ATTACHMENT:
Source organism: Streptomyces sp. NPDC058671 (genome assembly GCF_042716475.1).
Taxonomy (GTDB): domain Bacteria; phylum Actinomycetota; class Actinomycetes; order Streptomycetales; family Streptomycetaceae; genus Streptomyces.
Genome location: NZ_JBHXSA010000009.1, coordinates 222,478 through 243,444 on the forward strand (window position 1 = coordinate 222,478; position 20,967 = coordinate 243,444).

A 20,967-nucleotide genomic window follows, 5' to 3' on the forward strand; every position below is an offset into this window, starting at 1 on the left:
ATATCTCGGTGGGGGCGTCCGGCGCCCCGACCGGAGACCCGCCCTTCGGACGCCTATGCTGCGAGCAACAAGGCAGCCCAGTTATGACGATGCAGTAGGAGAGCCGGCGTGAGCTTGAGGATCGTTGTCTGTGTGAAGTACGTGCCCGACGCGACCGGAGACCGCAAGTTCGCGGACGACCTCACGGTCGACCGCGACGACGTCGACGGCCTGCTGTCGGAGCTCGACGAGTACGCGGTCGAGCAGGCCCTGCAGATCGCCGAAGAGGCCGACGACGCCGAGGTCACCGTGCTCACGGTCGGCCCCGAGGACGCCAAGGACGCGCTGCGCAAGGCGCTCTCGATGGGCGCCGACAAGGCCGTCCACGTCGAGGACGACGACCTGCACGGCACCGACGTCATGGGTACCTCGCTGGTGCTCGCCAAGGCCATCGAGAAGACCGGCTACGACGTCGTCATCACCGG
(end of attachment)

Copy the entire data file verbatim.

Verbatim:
Source organism: Streptomyces sp. NPDC058671 (genome assembly GCF_042716475.1).
Taxonomy (GTDB): domain Bacteria; phylum Actinomycetota; class Actinomycetes; order Streptomycetales; family Streptomycetaceae; genus Streptomyces.
Genome location: NZ_JBHXSA010000009.1, coordinates 222,478 through 243,444 on the forward strand (window position 1 = coordinate 222,478; position 20,967 = coordinate 243,444).

A 20,967-nucleotide genomic window follows, 5' to 3' on the forward strand; every position below is an offset into this window, starting at 1 on the left:
ATATCTCGGTGGGGGCGTCCGGCGCCCCGACCGGAGACCCGCCCTTCGGACGCCTATGCTGCGAGCAACAAGGCAGCCCAGTTATGACGATGCAGTAGGAGAGCCGGCGTGAGCTTGAGGATCGTTGTCTGTGTGAAGTACGTGCCCGACGCGACCGGAGACCGCAAGTTCGCGGACGACCTCACGGTCGACCGCGACGACGTCGACGGCCTGCTGTCGGAGCTCGACGAGTACGCGGTCGAGCAGGCCCTGCAGATCGCCGAAGAGGCCGACGACGCCGAGGTCACCGTGCTCACGGTCGGCCCCGAGGACGCCAAGGACGCGCTGCGCAAGGCGCTCTCGATGGGCGCCGACAAGGCCGTCCACGTCGAGGACGACGACCTGCACGGCACCGACGTCATGGGTACCTCGCTGGTGCTCGCCAAGGCCATCGAGAAGACCGGCTACGACGTCGTCATCACCGG